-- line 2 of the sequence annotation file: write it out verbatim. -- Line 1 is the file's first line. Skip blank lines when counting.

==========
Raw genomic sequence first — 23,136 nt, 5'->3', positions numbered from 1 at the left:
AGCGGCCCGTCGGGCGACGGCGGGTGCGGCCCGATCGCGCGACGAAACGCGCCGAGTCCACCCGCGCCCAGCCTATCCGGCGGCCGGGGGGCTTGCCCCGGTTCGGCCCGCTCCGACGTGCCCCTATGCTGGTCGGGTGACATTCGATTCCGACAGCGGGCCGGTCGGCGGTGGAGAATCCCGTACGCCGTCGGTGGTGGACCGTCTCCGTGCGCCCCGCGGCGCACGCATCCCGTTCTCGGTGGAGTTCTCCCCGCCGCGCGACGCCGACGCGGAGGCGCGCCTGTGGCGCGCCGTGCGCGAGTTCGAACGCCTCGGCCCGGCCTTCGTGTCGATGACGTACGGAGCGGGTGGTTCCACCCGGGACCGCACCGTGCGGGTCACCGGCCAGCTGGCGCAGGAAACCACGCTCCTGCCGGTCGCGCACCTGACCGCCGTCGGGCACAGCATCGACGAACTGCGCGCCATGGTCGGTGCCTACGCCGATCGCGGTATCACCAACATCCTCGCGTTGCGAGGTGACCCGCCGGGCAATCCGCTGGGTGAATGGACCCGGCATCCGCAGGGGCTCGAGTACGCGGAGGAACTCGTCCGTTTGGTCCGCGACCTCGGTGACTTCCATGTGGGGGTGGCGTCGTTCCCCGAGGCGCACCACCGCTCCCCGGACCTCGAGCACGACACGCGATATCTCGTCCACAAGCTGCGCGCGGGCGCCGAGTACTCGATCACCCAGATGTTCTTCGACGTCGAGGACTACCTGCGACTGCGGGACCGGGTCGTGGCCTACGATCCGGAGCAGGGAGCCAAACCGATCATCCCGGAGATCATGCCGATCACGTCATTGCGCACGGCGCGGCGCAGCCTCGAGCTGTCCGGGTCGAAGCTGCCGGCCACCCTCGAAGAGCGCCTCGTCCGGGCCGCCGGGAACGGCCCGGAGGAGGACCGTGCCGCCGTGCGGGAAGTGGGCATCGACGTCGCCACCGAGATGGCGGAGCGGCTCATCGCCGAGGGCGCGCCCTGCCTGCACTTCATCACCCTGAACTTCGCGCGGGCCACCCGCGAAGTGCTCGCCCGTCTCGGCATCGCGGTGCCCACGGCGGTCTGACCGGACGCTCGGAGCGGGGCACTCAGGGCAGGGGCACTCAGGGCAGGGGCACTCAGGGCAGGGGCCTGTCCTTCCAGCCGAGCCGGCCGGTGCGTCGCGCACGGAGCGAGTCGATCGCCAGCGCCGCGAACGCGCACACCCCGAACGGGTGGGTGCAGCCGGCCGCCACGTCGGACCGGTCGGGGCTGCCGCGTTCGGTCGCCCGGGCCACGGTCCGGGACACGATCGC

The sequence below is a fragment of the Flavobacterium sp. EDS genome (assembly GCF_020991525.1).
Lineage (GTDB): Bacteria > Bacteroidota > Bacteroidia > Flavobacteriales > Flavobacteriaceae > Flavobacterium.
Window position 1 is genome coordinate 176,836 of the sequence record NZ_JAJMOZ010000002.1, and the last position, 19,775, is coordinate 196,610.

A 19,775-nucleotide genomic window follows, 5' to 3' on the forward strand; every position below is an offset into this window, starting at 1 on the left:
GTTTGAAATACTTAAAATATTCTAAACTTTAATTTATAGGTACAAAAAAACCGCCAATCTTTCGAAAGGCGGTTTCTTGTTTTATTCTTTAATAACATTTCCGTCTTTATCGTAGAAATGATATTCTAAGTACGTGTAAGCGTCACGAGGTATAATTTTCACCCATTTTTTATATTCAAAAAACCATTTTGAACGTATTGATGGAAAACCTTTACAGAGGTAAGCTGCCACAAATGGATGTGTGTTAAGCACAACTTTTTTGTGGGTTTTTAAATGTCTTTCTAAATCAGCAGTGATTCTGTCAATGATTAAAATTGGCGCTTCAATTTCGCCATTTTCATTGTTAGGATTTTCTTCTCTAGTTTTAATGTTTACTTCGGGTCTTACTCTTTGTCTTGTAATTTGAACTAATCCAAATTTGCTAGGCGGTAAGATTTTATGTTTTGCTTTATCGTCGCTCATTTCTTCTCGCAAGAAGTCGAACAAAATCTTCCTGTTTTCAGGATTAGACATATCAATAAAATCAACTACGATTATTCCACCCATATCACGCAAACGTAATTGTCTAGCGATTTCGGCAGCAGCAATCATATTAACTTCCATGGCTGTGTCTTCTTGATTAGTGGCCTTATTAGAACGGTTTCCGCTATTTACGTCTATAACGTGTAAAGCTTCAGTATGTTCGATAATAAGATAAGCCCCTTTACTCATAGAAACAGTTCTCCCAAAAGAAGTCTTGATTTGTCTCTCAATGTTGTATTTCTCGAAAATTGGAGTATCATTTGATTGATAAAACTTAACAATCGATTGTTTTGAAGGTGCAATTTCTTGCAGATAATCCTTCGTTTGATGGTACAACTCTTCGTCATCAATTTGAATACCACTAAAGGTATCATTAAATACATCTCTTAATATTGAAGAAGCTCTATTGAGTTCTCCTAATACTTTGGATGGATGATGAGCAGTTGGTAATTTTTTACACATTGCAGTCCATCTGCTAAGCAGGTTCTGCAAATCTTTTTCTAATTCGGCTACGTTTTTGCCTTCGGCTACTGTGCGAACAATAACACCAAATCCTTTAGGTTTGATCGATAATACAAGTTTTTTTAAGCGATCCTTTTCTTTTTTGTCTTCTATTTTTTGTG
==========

AGCGGCCCGTCGGGCGACGGCGGGTGCGGCCCGATCGCGCGACGAAACGCGCCGAGTCCACCCGCGCCCAGCCTATCCGGCGGCCGGGGGGCTTGCCCCGGTTCGGCCCGCTCCGACGTGCCCCTATGCTGGTCGGGTGACATTCGATTCCGACAGCGGGCCGGTCGGCGGTGGAGAATCCCGTACGCCGTCGGTGGTGGACCGTCTCCGTGCGCCCCGCGGCGCACGCATCCCGTTCTCGGTGGAGTTCTCCCCGCCGCGCGACGCCGACGCGGAGGCGCGCCTGTGGCGCGCCGTGCGCGAGTTCGAACGCCTCGGCCCGGCCTTCGTGTCGATGACGTACGGAGCGGGTGGTTCCACCCGGGACCGCACCGTGCGGGTCACCGGCCAGCTGGCGCAGGAAACCACGCTCCTGCCGGTCGCGCACCTGACCGCCGTCGGGCACAGCATCGACGAACTGCGCGCCATGGTCGGTGCCTACGCCGATCGCGGTATCACCAACATCCTCGCGTTGCGAGGTGACCCGCCGGGCAATCCGCTGGGTGAATGGACCCGGCATCCGCAGGGGCTCGAGTACGCGGAGGAACTCGTCCGTTTGGTCCGCGACCTCGGTGACTTCCATGTGGGGGTGGCGTCGTTCCCCGAGGCGCACCACCGCTCCCCGGACCTCGAGCACGACACGCGATATCTCGTCCACAAGCTGCGCGCGGGCGCCGAGTACTCGATCACCCAGATGTTCTTCGACGTCGAGGACTACCTGCGACTGCGGGACCGGGTCGTGGCCTACGATCCGGAGCAGGGAGCCAAACCGATCATCCCGGAGATCATGCCGATCACGTCATTGCGCACGGCGCGGCGCAGCCTCGAGCTGTCCGGGTCGAAGCTGCCGGCCACCCTCGAAGAGCGCCTCGTCCGGGCCGCCGGGAACGGCCCGGAGGAGGACCGTGCCGCCGTGCGGGAAGTGGGCATCGACGTCGCCACCGAGATGGCGGAGCGGCTCATCGCCGAGGGCGCGCCCTGCCTGCACTTCATCACCCTGAACTTCGCGCGGGCCACCCGCGAAGTGCTCGCCCGTCTCGGCATCGCGGTGCCCACGGCGGTCTGACCGGACGCTCGGAGCGGGGCACTCAGGGCAGGGGCACTCAGGGCAGGGGCACTCAGGGCAGGGGCCTGTCCTTCCAGCCGAGCCGGCCGGTGCGTCGCGCACGGAGCGAGTCGATCGCCAGCGCCGCGAACGCGCACACCCCGAACGGGTGGGTGCAGCCGGCCGCCACGTCGGACCGGTCGGGGCTGCCGCGTTCGGTCGCCCGGGCCACGGTCCGGGACACGATCGC